Don't worry though; Bertie Ahern and Mary Harney have a plan. Their Programme for Government is a superb gloss job, promising a lot over the next five years, but giving little firm commitments and only a hint at a timescale.

The only real conclusion you can draw from the Fianna Fáil/Progressive Democrat Plan is that a lot of policy will be made on the hoof over the next five years. It also begs the question: whatever were they up to over the last five years that so much still needs to be done?

Robbie MacGabhann gets the microscope out to highlight the inconsistencies, flaws and undeliverable promises being offered up by this new coalition government.

Tax Inequality


In the run up to the election the main difference between the PD and FF tax promises was the PD commitment to cut further the higher rate of income tax. This promise has disappeared but there is a pledge to increase Capital Gains Tax exemption limits, which should make a lot of the high-income earners cashing in on share options very happy.

Corporation taxes are set to fall further and there is an assurance not to increase other payroll taxes, such as employers' social insurance, so the business community will rest easy for the next few years.

So with business and high earners boxed off, what about the low paid, who it would cost less than ¤450 million to take out of the tax net? Well, the only promise Ahern and Harney are making is to take minimum wage workers out of the tax net over the next five years. That this is not an immediate priority of government shows how little real concern there is for the ordinary householder and their family.

It is also amazing that Harney, who has done good work as a minister seeking to follow up on the Ansbacher account tax fraud, has ignored the need to work for serious tax reform in the 26 Counties.

"We will vigorously pursue actions to ensure that everyone is tax compliant" is the last line of the Programme's tax proposals and this sums up the rest of the document, which is full of hazy aspirations and zero detail or timescale.

European inconsistencies


Another good example of the problems ahead for the coalition can be found in the sections on Europe. The programme claims that "commitment to the EU and its development in no way implies support for a European superstate or for an ambitious federalist project". This is clearly at odds with the ambitions of many in the EU particularly EU Commission President Romano Prodi.

Then the two parties state: "We believe that fiscal policy should remain the preserve of national administrations", yet they want to involve us in an EU unification process that will ultimately deny government that very power.

There is a promise to rerun the Nice Treaty "later this year" and also to address "the concerns of the people as expressed during previous referendums". What this really means is unclear and it is highly likely that Ahern and Harney don't know either.

Jobs


The biggest claim to a success by the PDs and FF over the last five years was the 400,000 new jobs created. The last year of recession, with thousands of jobs lost in international and Irish companies, showed just how transitory this success can be. Developing indigenous businesses with strong research and development programmes on a regional basis is an immediate priority of any new government and this one promises much, but the little inconsistencies highlight a much larger credibility problem.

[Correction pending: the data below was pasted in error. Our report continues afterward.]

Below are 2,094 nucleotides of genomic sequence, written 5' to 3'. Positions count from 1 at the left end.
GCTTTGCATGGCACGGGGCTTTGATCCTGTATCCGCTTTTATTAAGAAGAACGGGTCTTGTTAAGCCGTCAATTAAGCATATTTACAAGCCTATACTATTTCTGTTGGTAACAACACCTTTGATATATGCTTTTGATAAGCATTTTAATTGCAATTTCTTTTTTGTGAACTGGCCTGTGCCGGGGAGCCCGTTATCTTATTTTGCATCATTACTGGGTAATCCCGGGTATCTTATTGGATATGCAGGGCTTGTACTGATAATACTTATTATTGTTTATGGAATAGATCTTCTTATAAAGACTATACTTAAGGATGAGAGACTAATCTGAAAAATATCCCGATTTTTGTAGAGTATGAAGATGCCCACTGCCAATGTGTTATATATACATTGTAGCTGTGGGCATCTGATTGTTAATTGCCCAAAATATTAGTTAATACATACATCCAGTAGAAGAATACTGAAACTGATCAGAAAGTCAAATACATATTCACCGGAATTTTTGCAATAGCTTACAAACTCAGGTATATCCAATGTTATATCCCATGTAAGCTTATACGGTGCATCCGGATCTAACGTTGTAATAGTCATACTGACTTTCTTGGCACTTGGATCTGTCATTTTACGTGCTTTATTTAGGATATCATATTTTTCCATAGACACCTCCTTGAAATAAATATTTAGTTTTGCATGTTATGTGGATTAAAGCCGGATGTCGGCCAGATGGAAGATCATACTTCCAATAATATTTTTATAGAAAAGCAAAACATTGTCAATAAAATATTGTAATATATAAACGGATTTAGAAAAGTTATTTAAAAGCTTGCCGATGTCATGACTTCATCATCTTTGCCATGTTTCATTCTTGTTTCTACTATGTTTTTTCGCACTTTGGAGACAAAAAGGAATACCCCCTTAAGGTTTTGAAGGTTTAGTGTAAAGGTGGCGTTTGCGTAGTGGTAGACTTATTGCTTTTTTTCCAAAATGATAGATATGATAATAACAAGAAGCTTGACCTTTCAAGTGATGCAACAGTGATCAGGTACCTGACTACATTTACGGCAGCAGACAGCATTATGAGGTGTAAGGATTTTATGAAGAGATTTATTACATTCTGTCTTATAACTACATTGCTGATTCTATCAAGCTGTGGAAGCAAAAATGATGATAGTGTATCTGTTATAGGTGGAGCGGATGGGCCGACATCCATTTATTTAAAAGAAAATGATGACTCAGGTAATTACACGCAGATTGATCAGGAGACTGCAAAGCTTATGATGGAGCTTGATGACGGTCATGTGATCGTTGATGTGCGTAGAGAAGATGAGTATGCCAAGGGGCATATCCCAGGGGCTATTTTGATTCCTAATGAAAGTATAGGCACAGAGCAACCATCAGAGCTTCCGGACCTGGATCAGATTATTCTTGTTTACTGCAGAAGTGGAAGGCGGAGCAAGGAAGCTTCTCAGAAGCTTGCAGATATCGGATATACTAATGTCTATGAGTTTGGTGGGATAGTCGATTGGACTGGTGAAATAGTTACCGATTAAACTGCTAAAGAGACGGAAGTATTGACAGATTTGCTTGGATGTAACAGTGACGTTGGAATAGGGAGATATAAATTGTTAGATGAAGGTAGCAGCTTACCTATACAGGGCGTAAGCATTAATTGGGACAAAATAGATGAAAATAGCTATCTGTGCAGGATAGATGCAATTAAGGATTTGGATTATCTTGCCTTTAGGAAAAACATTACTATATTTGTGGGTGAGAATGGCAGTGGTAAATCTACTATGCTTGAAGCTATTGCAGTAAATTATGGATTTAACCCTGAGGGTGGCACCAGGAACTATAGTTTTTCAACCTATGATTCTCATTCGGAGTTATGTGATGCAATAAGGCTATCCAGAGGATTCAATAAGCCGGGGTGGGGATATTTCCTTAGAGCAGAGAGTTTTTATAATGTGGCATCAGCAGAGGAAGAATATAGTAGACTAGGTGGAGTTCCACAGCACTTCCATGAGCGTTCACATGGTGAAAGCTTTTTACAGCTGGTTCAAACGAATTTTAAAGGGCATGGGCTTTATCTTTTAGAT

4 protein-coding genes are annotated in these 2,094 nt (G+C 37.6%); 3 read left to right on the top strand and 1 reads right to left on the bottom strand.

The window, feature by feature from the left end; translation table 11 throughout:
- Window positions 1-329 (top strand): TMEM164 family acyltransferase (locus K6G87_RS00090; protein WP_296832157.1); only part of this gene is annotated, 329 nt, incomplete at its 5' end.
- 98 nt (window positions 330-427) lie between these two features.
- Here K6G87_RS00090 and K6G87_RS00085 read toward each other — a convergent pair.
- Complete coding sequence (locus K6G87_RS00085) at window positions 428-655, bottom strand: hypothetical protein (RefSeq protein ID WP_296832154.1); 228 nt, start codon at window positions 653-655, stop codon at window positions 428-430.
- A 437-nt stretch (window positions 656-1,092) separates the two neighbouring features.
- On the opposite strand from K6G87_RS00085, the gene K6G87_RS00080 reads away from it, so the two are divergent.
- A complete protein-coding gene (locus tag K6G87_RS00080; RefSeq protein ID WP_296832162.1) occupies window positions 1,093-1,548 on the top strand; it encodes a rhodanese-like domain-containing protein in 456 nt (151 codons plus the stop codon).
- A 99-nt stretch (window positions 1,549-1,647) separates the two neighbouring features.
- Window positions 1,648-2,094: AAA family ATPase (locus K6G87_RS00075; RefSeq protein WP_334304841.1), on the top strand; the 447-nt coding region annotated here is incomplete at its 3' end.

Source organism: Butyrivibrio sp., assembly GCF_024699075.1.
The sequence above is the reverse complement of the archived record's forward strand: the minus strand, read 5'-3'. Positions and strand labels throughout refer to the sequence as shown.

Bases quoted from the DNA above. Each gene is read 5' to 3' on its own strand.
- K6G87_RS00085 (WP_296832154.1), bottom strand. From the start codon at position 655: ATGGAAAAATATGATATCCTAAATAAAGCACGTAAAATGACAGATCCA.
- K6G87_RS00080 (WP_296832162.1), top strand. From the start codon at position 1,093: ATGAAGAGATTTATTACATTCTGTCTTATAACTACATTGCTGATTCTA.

Take one example, which is the promise to "ensure the putting in place of open-access broadband on a national basis". Great, but who is going to do this?

Will the government direct Eircom, NTL, Chorus and ESAT amongst others to do this? Who will pay? Who will own the infrastructure? How much will it cost? What does "open access" and "national" mean?

At present, there are only plans to bring broadband telecommunications service to large towns. Once again, the programme gets lost in the shadows.

The caring society


Moving into the other sections on housing, health and childcare, there are acres of good intentions mixed in with the inconsistencies. For example, the coalition promises to reduce poverty, yet over the last five years Combat Poverty and ESRI figures show that relative income poverty remained unchanged. Surely that would prompt a major rethink in policies to tackle poverty? Well don't go looking for it here.

On health, there is yet again the promise of a world class public health service that is "accessible to all", yet they want to bring more private sector companies into the health insurance market. Bringing BUPA into the health market heralded the end of the community charge system where everyone paid the same premium regardless of age. More private health care will mean higher charges for the old and people with families.

Perhaps the most telling part of the "Agreed Programme for Government" is that you cannot find the last one formulated in 1997 on either of the parties' websites, or on the government web site. It has vanished in a haze, just like this one will too.

Fasten your safety belt. It will be a rough five years, assuming they don't crash in the meantime.

 

Consultants running the state



Bluff was the name of the game in Election 2002. Jaded we were, for weeks, as Fine Gael, Fianna Fáil and Labour reduced the entire campaign to arguments over who had the best economic policy. Each party claimed authority on the issue, but the facts, this week, spoke for themselves.

Revelations this week that the outgoing government spent €313 million on consultants put paid to the idea that Charlie McCreevy is an economic expert. Half of that spent on civil service wages, the fees, to PricewaterhouseCoopers, Deloitte and Touch, Accenture and KPMG among others, showed that government ministers - and genuine party policy - play only a peripheral role in running the economy and infrastructure of the Southern state.

Shock casualty in the elections, and former Public Enterprise minister, Mary O'Rourke, spent €131 million of the total, outgoing Minister for Justice, John O'Donoghue, spending a further €66 million.

€4 million was spent by various departments on public relations, and maybe that's why so many people end up thinking that the TD with the Cheshire smile from Kildare has singlehandedly created the Celtic Tiger.